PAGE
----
Passengers were advised it was unsafe to go below to their cabins and to remain and sleep on the upper decks. With limited toilet facilities and emergency rations life took on a grim new reality. A planned Crossing of the Line ceremony was cancelled but the prepared food came in handy, as for the next two days the rations were just sandwiches with a limited supply of drinks. Fresh water was rationed with supplies limited to 5 am to 8 am and 5 pm to 9 pm. To help relieve spirits, the Melbourne Symphony Orchestra played a concert of well-known melodies every afternoon.
Distress messages were answered with the Shaw Savill liner Athenic reaching the stricken ship on 25 January. She stood by, waiting until R Pace, an American ocean-going tug which had been dispatched from Panama, arrived two days later.
When the tug arrived she had insufficient fuel for the return passage, so the first task was to refuel from Fairsea. Not an easy evolution for merchant ships unused to refuelling at sea, and made all the more difficult by the liner’s loss of power. However, this was safely accomplished and the tug secured a towing hawser to the stricken ship and began the lengthy task of towing her to Panama. With everything apparently under control, Athenic departed the scene.
Captain Ciro Cardia was of rather a shy disposition but he made himself available to passengers and crew and was popular. He was married, with a young wife and a four-year-old daughter, with both remaining in Italy. On 27 January Captain Cardia made a morale boosting speech to his passengers and crew when he sounded quite cheerful.
But it was not long before the tug R Pace broke down. The oil received from Fairsea was of a different grade to that used by the tug, and with this incompatibility the engineers were unable to restart the tug’s engines. Accordingly, another line was passed and the tug now made herself fast to the liner’s stern. With another distress call sent on 29 January the American freighter SS Louise Lykes which was on charter to the Military Sea Transportation Service for operations in Vietnam took both vessels in tow and making a respectable 7 knots began the long journey to Panama.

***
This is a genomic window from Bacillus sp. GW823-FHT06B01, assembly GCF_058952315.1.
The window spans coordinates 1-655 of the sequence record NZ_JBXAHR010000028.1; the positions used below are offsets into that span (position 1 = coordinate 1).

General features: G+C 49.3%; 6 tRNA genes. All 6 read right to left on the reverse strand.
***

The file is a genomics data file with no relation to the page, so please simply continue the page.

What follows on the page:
The Fairsea’s 44-year-old captain, Ciro Cardia, was suffering the loneliness of command and with all these problems building up it caused so much stress that he took his own life. He was found dead in his cabin with a revolver by his side. A ‘Goodbye’ note to his family was found but it did not explain Captain Cardia’s motive. Passengers were only informed that the captain was ill, with Staff Captain Santo Dagnino assuming command.
The forlorn little flotilla of three ships eventually arrived at Balboa on 3 February 1969. Directors from the shipping company met the ship on arrival and explained the situation to passengers, especially the tragic suicide of Captain Cardia. Other than this tragedy there were no other injuries to passengers or crew. In keeping with the original itinerary passengers were offered charter flights to either London or Lisbon. An alternative ship could not be made available for about a month and as the company was already facing a bill for $350,000 in charter flights, they would not provide hotel accommodation during this period.
Following an inspection, it was found that repairs were uneconomical as engine parts were no longer available and would have to be specially manufactured. An Italian oceangoing tug Vortice arrived on the scene and on 9 July took Fairsea under tow through the Canal and across the Atlantic to shipbreakers at La Spezia in Italy where she arrived on 6 August 1969. This was not quite the end of our story as the name Fairsea continued when the ex-Cunard liner Carinthia became Fairsea (II). She was later taken over by P&O, becoming Fair Princess.
What happened to Kristiane?
After gaining experience in a new Berlin hospital and making some savings it was time to explore Europe. So with some new found friends they invested in a VW kombi van and took off with no great plan other than to find new places and have fun. This lifestyle naturally had to end and in 1972 Kristiane returned to Brisbane, this time by air, to be bridesmaid at her brother’s wedding.
A return to nursing in suburban Brisbane seemed dull after the high life so Kristiane struck out once again, this time for Sydney where she gained employment with a pharmaceutical company. In Sydney she met a charming young lawyer Derek Molloy and they married in 1975. Long-term residents of St Ives, they have two sons and two granddaughters. She now has time to occasionally dream of the adventures of 1969.
AAP-Reuters, Fairsea – Suicide by Captain. Reported in the Canberra Times, 4 February 1969.
Jackie Leishman, Melbourne-based journalist and passenger aboard Fairsea in 1969, whose reports feature in a number of Australian newspapers.
Plowman, Peter, The Sitmar Liners Past & Present, Rosenberg, Sydney, 2004.
Trenoweth, Samantha, A Labor of Love, Australian Women’s Weekly, March 2022.